The Boom of “Big” Data: Boon or Bane?


Data digital flow

Data in 21st century is the new gold for the companies like Google, Facebook and Microsoft to prepare computers to identify objects and photos and analyse consumer behaviour using artificial intelligence technology.

With help of companies like Datalogix, Acxiom, Epsilon, and BlueKai; Facebook uses your data to target Ads. These companies collect information about you through your mailing list, browser cookies/cache and also through various other means of data pooling. Later they sell these data to Facebook and other social networking sites. It is from there these ads start appearing on the websites you visit, based on the products you had previously visited on your favourite shopping site.

The data collected from various sources can be used to develop new innovative products and services. UIDAI’s Project Aadhaar is designed to grab your data and store it in an online server. Clause 57 of Aadhaar law allows private organisations to use Aadhaar for identification and authentication. On 5th of January 2017 Supreme Court refused to hear cases challenging the constitutional validity of Aadhaar by stating shortage of judges, but the court however observed that data collection by private agencies is not a good idea.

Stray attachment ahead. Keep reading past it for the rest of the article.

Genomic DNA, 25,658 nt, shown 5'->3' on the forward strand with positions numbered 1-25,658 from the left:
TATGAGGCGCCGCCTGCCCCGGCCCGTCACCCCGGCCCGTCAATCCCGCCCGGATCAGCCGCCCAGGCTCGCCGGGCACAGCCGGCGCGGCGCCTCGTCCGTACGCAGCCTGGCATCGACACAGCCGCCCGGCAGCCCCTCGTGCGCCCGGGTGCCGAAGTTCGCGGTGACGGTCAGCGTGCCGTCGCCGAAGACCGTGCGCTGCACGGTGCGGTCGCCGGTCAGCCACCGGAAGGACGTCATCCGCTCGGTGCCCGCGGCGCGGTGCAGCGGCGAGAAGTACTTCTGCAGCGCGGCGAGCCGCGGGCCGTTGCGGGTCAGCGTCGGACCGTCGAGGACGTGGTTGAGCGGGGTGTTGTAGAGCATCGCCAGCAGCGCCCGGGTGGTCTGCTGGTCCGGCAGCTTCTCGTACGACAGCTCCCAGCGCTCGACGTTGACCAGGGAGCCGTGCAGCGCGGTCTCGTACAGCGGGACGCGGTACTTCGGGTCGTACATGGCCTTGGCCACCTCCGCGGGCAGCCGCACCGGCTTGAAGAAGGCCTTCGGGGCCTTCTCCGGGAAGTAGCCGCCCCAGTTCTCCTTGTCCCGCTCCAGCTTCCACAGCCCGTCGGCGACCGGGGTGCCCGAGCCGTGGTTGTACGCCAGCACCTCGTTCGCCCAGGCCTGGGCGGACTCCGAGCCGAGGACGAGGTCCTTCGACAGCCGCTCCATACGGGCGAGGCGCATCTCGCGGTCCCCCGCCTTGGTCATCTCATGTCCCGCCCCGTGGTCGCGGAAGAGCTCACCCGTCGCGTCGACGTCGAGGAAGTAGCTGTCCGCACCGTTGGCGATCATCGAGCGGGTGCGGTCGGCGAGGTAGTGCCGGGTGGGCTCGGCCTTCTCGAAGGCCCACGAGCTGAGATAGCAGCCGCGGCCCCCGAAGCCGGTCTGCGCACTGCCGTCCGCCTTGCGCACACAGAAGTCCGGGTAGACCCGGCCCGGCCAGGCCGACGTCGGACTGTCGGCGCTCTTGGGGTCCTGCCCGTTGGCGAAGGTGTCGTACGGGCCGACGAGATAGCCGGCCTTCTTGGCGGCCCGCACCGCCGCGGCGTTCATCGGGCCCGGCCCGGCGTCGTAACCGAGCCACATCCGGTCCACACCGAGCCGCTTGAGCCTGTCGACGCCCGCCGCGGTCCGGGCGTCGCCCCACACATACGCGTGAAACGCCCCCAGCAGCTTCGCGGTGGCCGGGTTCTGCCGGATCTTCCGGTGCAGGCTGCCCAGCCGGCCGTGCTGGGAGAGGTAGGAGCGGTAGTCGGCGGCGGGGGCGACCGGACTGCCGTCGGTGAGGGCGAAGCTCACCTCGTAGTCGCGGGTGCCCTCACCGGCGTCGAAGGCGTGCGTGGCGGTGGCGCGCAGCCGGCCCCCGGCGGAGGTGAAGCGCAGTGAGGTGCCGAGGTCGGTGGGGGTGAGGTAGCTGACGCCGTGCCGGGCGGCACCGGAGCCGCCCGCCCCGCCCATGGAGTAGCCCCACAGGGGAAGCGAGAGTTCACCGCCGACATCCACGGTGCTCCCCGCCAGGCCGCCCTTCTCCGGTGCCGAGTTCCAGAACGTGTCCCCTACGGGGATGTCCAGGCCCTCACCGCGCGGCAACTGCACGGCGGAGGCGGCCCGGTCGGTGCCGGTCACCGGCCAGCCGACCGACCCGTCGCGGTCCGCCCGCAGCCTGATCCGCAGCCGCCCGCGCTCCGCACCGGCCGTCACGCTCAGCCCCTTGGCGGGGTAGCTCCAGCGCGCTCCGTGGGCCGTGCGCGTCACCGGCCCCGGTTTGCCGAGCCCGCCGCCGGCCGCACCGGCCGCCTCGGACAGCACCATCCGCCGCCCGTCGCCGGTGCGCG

The State and various corporate giants are eager to garner more and more data from its citizens and customers respectively. Most of the shopping sites want their customers to use their own app because they can get direct access to consumer and through the app, companies can draw more data than in the desktop version to understand the consumers.

United Nations recognizes privacy as a fundamental human right in the UN Declaration of human rights, the international covenant on civil and political rights and regional treaties. Right to privacy is important part of individual’s freedom to prevent abuse of power. However, privacy is not a fundamental law in India. Will a time come when we will have to compromise our privacy for development? Are we heading to a surveillance state? India’s development model still raises these concerns.


Leave a Reply

Fill in your details below or click an icon to log in: Logo

You are commenting using your account. Log Out /  Change )

Google+ photo

You are commenting using your Google+ account. Log Out /  Change )

Twitter picture

You are commenting using your Twitter account. Log Out /  Change )

Facebook photo

You are commenting using your Facebook account. Log Out /  Change )


Connecting to %s